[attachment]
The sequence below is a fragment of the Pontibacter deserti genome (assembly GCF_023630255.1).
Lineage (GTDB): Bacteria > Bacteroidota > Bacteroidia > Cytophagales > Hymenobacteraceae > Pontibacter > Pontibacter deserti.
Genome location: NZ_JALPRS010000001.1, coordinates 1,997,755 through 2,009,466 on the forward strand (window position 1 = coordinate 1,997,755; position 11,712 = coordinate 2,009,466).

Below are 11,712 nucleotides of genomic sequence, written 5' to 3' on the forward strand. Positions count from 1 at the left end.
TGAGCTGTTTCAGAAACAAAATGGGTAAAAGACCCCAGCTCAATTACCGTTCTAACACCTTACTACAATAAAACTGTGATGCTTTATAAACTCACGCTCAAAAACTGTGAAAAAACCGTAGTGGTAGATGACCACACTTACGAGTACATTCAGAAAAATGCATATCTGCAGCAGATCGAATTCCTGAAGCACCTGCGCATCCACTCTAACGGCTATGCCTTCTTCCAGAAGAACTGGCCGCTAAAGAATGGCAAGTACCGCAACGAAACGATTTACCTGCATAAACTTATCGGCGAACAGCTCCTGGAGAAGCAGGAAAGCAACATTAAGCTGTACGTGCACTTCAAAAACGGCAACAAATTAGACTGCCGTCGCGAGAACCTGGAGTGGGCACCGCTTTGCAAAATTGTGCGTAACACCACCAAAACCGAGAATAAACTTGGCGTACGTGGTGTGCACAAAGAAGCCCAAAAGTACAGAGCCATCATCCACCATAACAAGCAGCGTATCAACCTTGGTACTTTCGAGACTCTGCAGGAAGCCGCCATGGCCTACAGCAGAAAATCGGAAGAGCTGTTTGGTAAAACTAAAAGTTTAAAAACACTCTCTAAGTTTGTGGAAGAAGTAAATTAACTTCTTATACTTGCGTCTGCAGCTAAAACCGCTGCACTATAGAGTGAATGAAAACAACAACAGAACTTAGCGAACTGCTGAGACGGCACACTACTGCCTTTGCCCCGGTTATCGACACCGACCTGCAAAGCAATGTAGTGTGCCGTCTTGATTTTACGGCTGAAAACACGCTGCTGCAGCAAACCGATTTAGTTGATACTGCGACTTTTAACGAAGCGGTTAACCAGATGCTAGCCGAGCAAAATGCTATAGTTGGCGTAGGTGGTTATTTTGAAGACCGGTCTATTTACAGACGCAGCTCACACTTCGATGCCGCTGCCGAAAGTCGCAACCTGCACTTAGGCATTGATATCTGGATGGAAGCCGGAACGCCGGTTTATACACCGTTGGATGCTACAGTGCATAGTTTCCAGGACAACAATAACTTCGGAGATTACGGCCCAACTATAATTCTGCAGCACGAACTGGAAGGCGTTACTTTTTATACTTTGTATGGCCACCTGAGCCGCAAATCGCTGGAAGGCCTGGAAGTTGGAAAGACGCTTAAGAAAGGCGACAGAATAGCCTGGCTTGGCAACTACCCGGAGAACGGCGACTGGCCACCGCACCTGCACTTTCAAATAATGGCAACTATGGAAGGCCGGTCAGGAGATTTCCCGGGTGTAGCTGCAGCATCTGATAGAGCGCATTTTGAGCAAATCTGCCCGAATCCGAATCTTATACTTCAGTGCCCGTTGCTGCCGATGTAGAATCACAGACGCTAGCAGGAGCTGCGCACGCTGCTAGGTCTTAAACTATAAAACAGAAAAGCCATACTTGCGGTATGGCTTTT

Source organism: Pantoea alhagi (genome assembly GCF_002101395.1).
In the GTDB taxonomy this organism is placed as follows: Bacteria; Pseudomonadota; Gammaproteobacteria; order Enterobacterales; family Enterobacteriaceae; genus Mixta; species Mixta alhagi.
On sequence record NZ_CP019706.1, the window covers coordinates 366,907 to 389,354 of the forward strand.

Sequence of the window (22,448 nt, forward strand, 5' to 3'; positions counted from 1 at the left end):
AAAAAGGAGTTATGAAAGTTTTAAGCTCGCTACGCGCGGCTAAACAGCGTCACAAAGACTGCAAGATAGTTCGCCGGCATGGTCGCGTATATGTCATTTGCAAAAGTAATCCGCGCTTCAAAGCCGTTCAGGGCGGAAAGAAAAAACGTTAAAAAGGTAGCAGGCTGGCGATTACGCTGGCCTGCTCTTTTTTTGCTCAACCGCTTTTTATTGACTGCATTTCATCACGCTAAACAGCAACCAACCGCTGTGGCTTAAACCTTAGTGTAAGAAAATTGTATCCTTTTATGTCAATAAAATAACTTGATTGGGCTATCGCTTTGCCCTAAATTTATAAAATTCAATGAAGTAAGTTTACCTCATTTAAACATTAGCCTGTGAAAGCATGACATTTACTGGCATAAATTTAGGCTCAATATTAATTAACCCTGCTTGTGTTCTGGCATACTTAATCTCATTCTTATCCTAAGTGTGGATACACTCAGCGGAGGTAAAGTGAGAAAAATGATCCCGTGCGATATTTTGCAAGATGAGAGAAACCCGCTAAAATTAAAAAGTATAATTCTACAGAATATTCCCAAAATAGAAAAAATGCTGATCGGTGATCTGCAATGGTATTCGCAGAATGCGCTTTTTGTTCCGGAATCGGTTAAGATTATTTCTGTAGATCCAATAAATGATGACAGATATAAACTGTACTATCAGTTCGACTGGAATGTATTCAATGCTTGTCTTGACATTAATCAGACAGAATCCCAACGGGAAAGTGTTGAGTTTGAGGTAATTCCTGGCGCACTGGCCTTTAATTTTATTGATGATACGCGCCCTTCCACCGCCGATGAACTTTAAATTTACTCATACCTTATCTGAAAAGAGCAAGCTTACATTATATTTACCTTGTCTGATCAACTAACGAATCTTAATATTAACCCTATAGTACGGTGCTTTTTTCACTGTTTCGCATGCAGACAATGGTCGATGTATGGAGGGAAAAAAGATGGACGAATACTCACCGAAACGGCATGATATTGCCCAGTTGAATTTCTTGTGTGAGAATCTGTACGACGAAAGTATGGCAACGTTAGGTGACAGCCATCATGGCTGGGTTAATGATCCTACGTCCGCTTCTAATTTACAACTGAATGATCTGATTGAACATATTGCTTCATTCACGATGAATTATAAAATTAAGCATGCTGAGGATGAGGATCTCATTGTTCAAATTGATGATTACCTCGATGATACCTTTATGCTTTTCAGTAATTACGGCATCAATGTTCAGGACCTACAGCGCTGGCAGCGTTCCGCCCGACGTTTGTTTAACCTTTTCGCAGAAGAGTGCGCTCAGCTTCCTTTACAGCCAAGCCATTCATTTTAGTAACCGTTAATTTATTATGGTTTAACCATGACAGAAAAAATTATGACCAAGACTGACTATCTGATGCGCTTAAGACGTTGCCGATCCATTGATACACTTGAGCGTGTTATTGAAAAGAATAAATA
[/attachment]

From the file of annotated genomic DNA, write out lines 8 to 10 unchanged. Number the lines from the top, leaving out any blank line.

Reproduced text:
On sequence record NZ_CP019706.1, the window covers coordinates 366,907 to 389,354 of the forward strand.

Sequence of the window (22,448 nt, forward strand, 5' to 3'; positions counted from 1 at the left end):
AAAAAGGAGTTATGAAAGTTTTAAGCTCGCTACGCGCGGCTAAACAGCGTCACAAAGACTGCAAGATAGTTCGCCGGCATGGTCGCGTATATGTCATTTGCAAAAGTAATCCGCGCTTCAAAGCCGTTCAGGGCGGAAAGAAAAAACGTTAAAAAGGTAGCAGGCTGGCGATTACGCTGGCCTGCTCTTTTTTTGCTCAACCGCTTTTTATTGACTGCATTTCATCACGCTAAACAGCAACCAACCGCTGTGGCTTAAACCTTAGTGTAAGAAAATTGTATCCTTTTATGTCAATAAAATAACTTGATTGGGCTATCGCTTTGCCCTAAATTTATAAAATTCAATGAAGTAAGTTTACCTCATTTAAACATTAGCCTGTGAAAGCATGACATTTACTGGCATAAATTTAGGCTCAATATTAATTAACCCTGCTTGTGTTCTGGCATACTTAATCTCATTCTTATCCTAAGTGTGGATACACTCAGCGGAGGTAAAGTGAGAAAAATGATCCCGTGCGATATTTTGCAAGATGAGAGAAACCCGCTAAAATTAAAAAGTATAATTCTACAGAATATTCCCAAAATAGAAAAAATGCTGATCGGTGATCTGCAATGGTATTCGCAGAATGCGCTTTTTGTTCCGGAATCGGTTAAGATTATTTCTGTAGATCCAATAAATGATGACAGATATAAACTGTACTATCAGTTCGACTGGAATGTATTCAATGCTTGTCTTGACATTAATCAGACAGAATCCCAACGGGAAAGTGTTGAGTTTGAGGTAATTCCTGGCGCACTGGCCTTTAATTTTATTGATGATACGCGCCCTTCCACCGCCGATGAACTTTAAATTTACTCATACCTTATCTGAAAAGAGCAAGCTTACATTATATTTACCTTGTCTGATCAACTAACGAATCTTAATATTAACCCTATAGTACGGTGCTTTTTTCACTGTTTCGCATGCAGACAATGGTCGATGTATGGAGGGAAAAAAGATGGACGAATACTCACCGAAACGGCATGATATTGCCCAGTTGAATTTCTTGTGTGAGAATCTGTACGACGAAAGTATGGCAACGTTAGGTGACAGCCATCATGGCTGGGTTAATGATCCTACGTCCGCTTCTAATTTACAACTGAATGATCTGATTGAACATATTGCTTCATTCACGATGAATTATAAAATTAAGCATGCTGAGGATGAGGATCTCATTGTTCAAATTGATGATTACCTCGATGATACCTTTATGCTTTTCAGTAATTACGGCATCAATGTTCAGGACCTACAGCGCTGGCAGCGTTCCGCCCGACGTTTGTTTAACCTTTTCGCAGAAGAGTGCGCTCAGCTTCCTTTACAGCCAAGCCATTCATTTTAGTAACCGTTAATTTATTATGGTTTAACCATGACAGAAAAAATTATGACCAAGACTGACTATCTGATGCGCTTAAGACGTTGCCGATCCATTGATACACTTGAGCGTGTTATTGAAAAGAATAAATA